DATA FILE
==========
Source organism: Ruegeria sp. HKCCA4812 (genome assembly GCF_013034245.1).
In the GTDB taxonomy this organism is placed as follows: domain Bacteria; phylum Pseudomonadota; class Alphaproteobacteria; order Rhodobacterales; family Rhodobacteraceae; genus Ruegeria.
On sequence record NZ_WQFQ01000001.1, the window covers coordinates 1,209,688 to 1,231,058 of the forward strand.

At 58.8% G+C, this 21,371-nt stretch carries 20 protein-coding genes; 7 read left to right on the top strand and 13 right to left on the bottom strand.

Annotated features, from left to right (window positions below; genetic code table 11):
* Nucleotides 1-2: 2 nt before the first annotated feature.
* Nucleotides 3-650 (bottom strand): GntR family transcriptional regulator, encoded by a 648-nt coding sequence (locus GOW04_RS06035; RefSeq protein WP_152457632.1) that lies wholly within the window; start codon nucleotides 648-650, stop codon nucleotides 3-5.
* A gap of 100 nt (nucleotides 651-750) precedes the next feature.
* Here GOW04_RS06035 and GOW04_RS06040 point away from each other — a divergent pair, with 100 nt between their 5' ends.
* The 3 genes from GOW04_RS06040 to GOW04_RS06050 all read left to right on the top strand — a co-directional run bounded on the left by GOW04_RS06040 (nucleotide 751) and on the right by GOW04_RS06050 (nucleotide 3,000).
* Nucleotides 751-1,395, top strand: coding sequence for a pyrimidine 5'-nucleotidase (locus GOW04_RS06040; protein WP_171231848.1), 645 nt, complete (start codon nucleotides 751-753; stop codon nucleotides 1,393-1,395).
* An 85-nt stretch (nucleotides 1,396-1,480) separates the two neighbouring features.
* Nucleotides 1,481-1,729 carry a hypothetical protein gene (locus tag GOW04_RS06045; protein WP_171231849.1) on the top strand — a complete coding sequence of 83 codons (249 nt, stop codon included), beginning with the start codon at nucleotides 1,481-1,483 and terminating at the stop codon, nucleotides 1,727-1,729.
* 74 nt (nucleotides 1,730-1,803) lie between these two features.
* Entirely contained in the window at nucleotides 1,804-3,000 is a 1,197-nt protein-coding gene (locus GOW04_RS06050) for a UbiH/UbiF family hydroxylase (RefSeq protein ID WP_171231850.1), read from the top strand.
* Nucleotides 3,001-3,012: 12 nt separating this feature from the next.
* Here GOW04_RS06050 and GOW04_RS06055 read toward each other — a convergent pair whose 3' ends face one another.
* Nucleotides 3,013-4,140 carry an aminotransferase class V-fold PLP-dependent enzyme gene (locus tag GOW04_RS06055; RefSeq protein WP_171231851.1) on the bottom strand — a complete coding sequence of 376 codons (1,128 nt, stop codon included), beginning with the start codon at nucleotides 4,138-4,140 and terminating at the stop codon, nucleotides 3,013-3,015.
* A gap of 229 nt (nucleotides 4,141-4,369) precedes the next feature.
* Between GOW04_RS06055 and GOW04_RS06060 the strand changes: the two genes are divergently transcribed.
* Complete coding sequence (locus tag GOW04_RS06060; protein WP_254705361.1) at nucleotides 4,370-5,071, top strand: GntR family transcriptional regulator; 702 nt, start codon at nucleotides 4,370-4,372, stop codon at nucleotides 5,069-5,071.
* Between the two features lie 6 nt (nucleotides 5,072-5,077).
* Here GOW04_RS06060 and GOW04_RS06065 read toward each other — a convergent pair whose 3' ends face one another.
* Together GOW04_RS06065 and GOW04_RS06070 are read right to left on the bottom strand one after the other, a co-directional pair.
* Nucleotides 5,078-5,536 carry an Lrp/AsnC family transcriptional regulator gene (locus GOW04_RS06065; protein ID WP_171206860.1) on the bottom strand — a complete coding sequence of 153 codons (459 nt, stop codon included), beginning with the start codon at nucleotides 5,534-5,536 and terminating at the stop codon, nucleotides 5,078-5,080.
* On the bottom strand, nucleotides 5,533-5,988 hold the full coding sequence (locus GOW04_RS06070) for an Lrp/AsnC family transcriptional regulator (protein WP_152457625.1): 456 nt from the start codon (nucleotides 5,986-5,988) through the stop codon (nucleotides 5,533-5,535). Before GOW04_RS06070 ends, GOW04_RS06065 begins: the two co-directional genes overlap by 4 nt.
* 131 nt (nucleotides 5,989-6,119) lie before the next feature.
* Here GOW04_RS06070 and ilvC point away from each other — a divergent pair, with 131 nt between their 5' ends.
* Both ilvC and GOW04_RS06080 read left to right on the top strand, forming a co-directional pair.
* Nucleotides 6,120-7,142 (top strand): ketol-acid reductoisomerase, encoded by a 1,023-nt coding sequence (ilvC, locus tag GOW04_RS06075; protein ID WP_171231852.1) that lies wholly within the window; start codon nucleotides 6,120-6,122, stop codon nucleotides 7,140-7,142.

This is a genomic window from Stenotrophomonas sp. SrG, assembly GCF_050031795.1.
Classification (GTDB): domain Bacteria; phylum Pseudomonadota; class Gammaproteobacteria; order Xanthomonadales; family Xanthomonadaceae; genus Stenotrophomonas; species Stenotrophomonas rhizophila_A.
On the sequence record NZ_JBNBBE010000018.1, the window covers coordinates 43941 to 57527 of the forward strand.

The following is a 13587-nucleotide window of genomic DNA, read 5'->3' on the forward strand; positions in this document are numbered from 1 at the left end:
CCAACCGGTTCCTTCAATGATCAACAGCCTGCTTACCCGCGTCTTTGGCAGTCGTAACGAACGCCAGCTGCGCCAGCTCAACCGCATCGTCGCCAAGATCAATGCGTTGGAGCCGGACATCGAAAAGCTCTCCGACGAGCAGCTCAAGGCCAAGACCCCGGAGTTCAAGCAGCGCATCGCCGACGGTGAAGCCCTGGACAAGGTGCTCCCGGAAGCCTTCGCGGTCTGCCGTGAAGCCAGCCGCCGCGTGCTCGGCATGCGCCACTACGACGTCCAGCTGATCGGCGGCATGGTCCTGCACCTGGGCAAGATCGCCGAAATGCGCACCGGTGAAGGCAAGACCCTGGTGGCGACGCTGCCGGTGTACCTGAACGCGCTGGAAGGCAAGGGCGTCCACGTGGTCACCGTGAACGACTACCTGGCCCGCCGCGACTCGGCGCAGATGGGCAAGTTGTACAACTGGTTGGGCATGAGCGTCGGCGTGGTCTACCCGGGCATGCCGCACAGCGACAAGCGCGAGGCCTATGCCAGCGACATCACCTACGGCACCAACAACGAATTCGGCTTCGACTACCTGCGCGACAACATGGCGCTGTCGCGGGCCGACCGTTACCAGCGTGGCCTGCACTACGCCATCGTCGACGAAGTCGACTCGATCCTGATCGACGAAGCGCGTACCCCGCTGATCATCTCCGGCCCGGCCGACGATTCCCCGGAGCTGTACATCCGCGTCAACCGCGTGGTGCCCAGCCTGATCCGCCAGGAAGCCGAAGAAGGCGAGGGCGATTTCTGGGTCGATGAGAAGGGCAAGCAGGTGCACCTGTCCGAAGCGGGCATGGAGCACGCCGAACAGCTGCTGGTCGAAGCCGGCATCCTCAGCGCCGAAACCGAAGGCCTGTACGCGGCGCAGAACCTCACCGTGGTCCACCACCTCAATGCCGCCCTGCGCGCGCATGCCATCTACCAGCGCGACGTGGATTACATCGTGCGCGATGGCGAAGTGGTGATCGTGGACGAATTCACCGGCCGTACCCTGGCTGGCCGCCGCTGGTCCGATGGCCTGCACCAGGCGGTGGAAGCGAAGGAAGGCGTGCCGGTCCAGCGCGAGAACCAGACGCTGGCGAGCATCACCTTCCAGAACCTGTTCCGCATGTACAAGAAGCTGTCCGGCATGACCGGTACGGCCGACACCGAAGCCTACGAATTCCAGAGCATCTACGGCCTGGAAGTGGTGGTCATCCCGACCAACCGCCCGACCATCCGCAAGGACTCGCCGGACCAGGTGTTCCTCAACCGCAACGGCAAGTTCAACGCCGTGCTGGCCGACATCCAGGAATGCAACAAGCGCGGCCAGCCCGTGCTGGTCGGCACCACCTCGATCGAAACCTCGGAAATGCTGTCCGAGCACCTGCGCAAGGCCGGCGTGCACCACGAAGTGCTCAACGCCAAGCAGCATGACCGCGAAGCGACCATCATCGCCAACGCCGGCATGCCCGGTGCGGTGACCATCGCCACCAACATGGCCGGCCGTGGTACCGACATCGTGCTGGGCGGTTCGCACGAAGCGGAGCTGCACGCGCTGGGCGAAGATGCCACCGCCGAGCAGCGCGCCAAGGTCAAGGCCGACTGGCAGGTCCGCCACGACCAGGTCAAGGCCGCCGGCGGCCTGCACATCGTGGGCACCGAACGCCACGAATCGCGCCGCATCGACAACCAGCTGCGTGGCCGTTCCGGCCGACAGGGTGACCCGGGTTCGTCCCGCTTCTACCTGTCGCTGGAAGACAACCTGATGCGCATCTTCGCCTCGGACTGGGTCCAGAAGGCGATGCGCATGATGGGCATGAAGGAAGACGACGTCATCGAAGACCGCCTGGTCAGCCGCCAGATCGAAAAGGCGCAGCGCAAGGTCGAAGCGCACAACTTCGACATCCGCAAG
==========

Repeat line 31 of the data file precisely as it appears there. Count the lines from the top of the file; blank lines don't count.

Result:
This is a genomic window from Stenotrophomonas sp. SrG, assembly GCF_050031795.1.